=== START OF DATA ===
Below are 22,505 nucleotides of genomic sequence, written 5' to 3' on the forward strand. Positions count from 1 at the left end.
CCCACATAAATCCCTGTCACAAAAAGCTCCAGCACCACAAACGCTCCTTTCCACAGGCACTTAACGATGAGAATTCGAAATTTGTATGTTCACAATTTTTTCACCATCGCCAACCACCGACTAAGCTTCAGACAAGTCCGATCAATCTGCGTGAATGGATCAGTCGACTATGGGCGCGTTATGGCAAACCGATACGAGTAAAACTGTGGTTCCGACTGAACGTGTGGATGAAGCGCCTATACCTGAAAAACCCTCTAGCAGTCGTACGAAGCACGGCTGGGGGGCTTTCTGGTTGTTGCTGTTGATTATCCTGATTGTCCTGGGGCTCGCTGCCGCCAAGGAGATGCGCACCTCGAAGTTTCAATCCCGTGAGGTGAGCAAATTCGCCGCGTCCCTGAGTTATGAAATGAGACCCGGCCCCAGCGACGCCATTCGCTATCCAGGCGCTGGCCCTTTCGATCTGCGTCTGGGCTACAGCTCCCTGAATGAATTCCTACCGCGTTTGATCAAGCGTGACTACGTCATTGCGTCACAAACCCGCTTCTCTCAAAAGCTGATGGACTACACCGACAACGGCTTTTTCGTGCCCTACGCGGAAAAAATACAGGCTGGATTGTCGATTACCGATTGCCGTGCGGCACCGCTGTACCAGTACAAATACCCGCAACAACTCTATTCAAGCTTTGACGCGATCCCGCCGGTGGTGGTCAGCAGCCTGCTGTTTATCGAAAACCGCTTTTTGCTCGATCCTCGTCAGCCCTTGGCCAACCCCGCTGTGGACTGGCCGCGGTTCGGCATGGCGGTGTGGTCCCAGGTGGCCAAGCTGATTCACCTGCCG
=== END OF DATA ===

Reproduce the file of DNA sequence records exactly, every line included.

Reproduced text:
Below are 22,505 nucleotides of genomic sequence, written 5' to 3' on the forward strand. Positions count from 1 at the left end.
CCCACATAAATCCCTGTCACAAAAAGCTCCAGCACCACAAACGCTCCTTTCCACAGGCACTTAACGATGAGAATTCGAAATTTGTATGTTCACAATTTTTTCACCATCGCCAACCACCGACTAAGCTTCAGACAAGTCCGATCAATCTGCGTGAATGGATCAGTCGACTATGGGCGCGTTATGGCAAACCGATACGAGTAAAACTGTGGTTCCGACTGAACGTGTGGATGAAGCGCCTATACCTGAAAAACCCTCTAGCAGTCGTACGAAGCACGGCTGGGGGGCTTTCTGGTTGTTGCTGTTGATTATCCTGATTGTCCTGGGGCTCGCTGCCGCCAAGGAGATGCGCACCTCGAAGTTTCAATCCCGTGAGGTGAGCAAATTCGCCGCGTCCCTGAGTTATGAAATGAGACCCGGCCCCAGCGACGCCATTCGCTATCCAGGCGCTGGCCCTTTCGATCTGCGTCTGGGCTACAGCTCCCTGAATGAATTCCTACCGCGTTTGATCAAGCGTGACTACGTCATTGCGTCACAAACCCGCTTCTCTCAAAAGCTGATGGACTACACCGACAACGGCTTTTTCGTGCCCTACGCGGAAAAAATACAGGCTGGATTGTCGATTACCGATTGCCGTGCGGCACCGCTGTACCAGTACAAATACCCGCAACAACTCTATTCAAGCTTTGACGCGATCCCGCCGGTGGTGGTCAGCAGCCTGCTGTTTATCGAAAACCGCTTTTTGCTCGATCCTCGTCAGCCCTTGGCCAACCCCGCTGTGGACTGGCCGCGGTTCGGCATGGCGGTGTGGTCCCAGGTGGCCAAGCTGATTCACCTGCCG